Being altruistic usually means putting the needs of others ahead of your own needs. So discussing how philanthropy can help to build your brand almost comes across as being hypocritical. But being generous and charitable doesn’t mean that you can’t beat your chest a little, especially when it comes to being good corporate citizens and leaders in your community. Here are nine powerful ways that being charitable can positively impact your community, employees and marketing efforts.
Connecting with your Audience’s Sentiment
Having a cause that you’re passionate about and actively supporting is good for connecting with your audience and bottom line. You’re not going to connect with everyone, but relating on a social, emotional and economic platform can help you win over fans and customers.
Turning Your Employees into Brand Ambassadors
Being profitable is important to employees because your employees wouldn’t earn an income without profit. Appealing to employees with a corporate cause you support helps to create pride throughout an organization. They will promote your brand to potential customers and potential future employees. Not only will it help attract future talent, but it also retains a vocal and robust workforce. It helps to make your employees’ efforts more meaningful.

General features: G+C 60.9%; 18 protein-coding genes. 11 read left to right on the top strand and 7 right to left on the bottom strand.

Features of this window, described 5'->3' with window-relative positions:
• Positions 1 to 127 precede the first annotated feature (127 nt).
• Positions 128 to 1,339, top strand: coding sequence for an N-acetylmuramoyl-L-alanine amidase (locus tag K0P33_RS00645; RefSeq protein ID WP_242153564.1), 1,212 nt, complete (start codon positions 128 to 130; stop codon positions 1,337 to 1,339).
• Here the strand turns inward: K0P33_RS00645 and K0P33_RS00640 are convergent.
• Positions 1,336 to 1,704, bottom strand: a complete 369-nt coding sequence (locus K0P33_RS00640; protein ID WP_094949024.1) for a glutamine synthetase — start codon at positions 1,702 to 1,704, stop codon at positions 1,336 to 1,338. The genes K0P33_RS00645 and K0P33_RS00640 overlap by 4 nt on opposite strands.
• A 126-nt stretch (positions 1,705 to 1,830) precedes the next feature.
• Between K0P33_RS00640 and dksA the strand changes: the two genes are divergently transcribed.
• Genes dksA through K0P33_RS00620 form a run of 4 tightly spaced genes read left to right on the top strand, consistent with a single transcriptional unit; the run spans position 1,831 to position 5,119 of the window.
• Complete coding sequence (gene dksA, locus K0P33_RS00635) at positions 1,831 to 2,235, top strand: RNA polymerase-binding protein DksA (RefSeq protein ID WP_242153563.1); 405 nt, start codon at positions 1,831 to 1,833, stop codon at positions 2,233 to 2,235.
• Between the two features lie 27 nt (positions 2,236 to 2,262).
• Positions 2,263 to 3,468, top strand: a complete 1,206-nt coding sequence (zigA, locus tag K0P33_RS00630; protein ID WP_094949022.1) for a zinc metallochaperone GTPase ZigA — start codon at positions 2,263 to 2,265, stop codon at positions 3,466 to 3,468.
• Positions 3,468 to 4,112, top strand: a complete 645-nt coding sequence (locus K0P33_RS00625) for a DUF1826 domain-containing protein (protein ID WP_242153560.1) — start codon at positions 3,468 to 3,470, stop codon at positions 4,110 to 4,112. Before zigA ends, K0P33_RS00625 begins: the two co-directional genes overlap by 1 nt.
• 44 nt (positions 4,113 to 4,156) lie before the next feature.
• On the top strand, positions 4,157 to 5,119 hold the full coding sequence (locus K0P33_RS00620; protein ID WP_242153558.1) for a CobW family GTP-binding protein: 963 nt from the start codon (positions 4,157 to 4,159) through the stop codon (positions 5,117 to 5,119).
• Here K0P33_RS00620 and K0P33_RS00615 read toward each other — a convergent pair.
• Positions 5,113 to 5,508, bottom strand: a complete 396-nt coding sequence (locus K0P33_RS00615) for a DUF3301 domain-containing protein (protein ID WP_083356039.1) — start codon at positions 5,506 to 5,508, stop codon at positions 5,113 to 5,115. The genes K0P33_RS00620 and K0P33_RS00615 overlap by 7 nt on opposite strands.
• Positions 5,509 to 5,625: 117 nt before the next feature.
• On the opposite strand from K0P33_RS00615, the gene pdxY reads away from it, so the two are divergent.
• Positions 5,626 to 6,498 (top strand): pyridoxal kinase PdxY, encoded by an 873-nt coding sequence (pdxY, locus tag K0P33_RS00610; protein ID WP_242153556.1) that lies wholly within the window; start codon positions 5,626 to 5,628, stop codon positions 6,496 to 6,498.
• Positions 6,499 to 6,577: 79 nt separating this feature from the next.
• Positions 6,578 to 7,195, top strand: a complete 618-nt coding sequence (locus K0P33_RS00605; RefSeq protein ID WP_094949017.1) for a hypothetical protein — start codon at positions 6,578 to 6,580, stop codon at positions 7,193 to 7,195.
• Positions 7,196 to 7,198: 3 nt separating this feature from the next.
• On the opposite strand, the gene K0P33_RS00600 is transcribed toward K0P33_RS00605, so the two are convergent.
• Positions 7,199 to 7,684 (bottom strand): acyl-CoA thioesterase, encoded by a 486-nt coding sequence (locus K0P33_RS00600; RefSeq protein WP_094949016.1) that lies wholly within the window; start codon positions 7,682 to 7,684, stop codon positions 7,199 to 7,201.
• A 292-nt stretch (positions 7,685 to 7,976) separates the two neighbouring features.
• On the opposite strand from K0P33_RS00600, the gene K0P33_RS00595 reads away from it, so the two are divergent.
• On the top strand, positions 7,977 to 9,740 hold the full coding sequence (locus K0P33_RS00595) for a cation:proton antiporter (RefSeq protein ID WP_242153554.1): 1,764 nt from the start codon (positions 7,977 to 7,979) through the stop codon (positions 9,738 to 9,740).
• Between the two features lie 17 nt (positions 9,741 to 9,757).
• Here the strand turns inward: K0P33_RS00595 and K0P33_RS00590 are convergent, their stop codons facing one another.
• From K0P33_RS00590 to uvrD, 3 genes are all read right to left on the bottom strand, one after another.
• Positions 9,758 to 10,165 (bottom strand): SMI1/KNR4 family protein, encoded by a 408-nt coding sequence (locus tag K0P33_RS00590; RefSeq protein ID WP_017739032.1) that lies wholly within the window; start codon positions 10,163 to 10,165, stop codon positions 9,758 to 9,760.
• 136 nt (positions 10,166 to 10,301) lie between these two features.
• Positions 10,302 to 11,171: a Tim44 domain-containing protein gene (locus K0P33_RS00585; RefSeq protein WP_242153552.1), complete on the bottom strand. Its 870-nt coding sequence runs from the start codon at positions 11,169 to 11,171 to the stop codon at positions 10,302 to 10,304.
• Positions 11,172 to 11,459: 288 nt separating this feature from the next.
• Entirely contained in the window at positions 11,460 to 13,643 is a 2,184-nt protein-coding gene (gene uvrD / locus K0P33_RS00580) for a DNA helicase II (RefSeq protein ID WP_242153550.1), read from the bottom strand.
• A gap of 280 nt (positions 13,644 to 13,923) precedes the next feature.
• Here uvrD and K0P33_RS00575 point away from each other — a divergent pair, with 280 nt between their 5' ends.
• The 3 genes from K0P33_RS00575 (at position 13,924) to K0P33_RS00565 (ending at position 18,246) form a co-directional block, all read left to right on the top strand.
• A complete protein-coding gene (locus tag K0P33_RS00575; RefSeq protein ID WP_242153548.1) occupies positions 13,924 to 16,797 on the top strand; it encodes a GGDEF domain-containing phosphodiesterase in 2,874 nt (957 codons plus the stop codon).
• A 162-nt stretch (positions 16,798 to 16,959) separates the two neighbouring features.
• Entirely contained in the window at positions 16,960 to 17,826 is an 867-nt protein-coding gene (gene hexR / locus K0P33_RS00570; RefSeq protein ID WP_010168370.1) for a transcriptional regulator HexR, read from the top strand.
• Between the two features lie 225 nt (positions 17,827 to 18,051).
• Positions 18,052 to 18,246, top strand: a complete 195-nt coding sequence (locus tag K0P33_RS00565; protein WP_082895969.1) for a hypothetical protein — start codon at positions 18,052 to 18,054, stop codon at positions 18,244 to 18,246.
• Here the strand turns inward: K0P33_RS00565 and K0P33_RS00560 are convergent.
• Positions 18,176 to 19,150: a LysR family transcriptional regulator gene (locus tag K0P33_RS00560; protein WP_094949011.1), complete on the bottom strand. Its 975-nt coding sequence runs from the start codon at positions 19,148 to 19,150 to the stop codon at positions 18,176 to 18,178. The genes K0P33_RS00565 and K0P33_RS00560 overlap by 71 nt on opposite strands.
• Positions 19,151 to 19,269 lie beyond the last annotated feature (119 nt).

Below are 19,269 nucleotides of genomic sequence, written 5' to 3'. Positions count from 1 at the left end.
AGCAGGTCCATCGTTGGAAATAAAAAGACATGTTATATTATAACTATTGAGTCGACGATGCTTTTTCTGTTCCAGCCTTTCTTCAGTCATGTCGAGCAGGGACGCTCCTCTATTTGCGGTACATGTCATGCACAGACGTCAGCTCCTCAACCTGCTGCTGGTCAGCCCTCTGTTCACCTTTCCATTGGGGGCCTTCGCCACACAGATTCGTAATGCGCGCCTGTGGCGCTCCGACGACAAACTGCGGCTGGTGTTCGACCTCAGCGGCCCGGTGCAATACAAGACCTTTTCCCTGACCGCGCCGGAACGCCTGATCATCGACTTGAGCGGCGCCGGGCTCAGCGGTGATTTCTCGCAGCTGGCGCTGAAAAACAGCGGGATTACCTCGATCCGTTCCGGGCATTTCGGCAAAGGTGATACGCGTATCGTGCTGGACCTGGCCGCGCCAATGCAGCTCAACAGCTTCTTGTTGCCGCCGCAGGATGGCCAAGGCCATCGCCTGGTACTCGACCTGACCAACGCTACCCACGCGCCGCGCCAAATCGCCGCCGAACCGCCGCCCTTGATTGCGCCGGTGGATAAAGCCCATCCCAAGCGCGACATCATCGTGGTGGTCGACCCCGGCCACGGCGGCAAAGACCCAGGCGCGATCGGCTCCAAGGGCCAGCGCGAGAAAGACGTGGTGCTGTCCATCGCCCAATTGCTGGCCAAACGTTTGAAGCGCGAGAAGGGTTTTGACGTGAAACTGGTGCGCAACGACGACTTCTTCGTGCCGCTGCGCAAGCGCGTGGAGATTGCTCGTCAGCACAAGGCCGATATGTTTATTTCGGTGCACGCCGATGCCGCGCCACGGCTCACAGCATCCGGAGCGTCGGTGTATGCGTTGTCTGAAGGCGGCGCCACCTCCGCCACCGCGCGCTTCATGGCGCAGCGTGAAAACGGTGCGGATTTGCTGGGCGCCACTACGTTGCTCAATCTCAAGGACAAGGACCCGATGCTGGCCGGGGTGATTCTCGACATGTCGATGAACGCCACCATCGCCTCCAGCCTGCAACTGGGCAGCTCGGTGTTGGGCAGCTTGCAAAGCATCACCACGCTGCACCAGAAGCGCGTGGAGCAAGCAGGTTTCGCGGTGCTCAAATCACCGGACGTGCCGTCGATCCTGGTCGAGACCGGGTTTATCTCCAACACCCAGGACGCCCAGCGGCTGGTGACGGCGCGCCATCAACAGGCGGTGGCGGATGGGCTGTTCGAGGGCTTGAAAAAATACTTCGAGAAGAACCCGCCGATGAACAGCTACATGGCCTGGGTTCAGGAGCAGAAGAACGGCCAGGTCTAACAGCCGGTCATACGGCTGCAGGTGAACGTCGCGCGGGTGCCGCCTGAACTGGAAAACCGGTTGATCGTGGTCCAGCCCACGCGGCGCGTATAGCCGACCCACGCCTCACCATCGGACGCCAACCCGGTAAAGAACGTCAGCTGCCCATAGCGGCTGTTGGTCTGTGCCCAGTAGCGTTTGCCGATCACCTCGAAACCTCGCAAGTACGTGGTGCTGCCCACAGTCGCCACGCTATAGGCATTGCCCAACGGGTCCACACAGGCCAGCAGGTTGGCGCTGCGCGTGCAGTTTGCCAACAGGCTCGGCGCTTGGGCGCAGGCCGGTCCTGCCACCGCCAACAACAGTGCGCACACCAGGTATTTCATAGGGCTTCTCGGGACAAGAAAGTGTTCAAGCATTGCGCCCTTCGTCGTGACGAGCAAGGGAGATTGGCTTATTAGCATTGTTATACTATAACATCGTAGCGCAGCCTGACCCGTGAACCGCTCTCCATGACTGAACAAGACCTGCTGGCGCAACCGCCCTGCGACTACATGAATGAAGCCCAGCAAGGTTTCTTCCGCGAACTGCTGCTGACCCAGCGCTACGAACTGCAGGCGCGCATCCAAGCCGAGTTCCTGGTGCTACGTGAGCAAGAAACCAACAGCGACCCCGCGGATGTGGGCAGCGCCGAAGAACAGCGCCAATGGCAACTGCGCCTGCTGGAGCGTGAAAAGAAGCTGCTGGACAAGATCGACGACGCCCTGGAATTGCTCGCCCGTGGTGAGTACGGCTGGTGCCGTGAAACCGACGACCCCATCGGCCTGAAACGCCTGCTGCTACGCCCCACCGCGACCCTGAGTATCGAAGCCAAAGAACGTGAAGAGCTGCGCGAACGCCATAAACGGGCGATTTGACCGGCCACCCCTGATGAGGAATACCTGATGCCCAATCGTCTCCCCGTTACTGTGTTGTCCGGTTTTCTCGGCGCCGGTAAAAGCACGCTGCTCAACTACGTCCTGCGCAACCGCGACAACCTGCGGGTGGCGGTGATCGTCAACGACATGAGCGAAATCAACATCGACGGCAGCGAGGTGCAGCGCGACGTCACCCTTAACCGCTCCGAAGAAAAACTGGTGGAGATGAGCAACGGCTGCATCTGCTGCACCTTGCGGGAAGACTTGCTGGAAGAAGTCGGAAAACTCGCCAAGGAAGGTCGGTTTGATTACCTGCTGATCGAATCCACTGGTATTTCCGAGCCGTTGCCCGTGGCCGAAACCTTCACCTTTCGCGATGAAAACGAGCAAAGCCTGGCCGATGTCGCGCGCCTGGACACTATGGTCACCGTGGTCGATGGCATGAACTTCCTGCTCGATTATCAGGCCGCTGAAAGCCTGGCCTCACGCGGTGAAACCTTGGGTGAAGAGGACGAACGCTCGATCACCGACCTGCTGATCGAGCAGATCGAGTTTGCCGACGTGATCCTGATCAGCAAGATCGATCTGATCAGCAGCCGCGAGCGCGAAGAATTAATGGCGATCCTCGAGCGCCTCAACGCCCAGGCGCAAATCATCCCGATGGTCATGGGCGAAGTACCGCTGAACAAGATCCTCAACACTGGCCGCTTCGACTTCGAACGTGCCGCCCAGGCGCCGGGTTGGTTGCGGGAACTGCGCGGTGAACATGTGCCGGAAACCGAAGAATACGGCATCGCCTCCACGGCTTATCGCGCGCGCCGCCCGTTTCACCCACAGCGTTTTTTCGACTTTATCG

Being a Community Leader
By helping to connect to a community-based cause, also helps to define a company by its geographical generosity. Being a strong local voice helps to promote connectedness and consciousness throughout a community or city that it serves.
Identify Marketing Opportunities
It’s important to be subtle yet specific. There’s a vast difference between shameless self-promotion and voicing pride in what you’re trying to achieve and, more importantly, why you are trying to achieve it.
Create a Strategic Association with a Non-Profit
Aligning yourself with a non-profit organization helps to create visibility, specificity and relatability. While supporting a cause like youth mental health is essential, supporting a charitable organization like The Maddie Project is a community-based charity that supports youth mental health. The not-for-profit organization will likely promote the contributing company’s efforts, thus deflecting any accusations of the organization doing things for anything other than charitable purposes.
Adopting Philanthropy as a Core Value
Adopting philanthropy as a core value of an organization also promotes employee engagement and attracts like-minded employees. In my last business, we had philanthropy as a core value. Still, we had a few individuals that would roll their eyes at any charitable work that we had decided to participate in and engage our staff. Whereas most of our team were enthusiastic about participating, some were noticeably caustic about participating. An additional point would be not to force your staff to participate; ten very eager staff can carry the weight of many disinterested staff.
Being Charitable is not Something you can Delegate or Outsource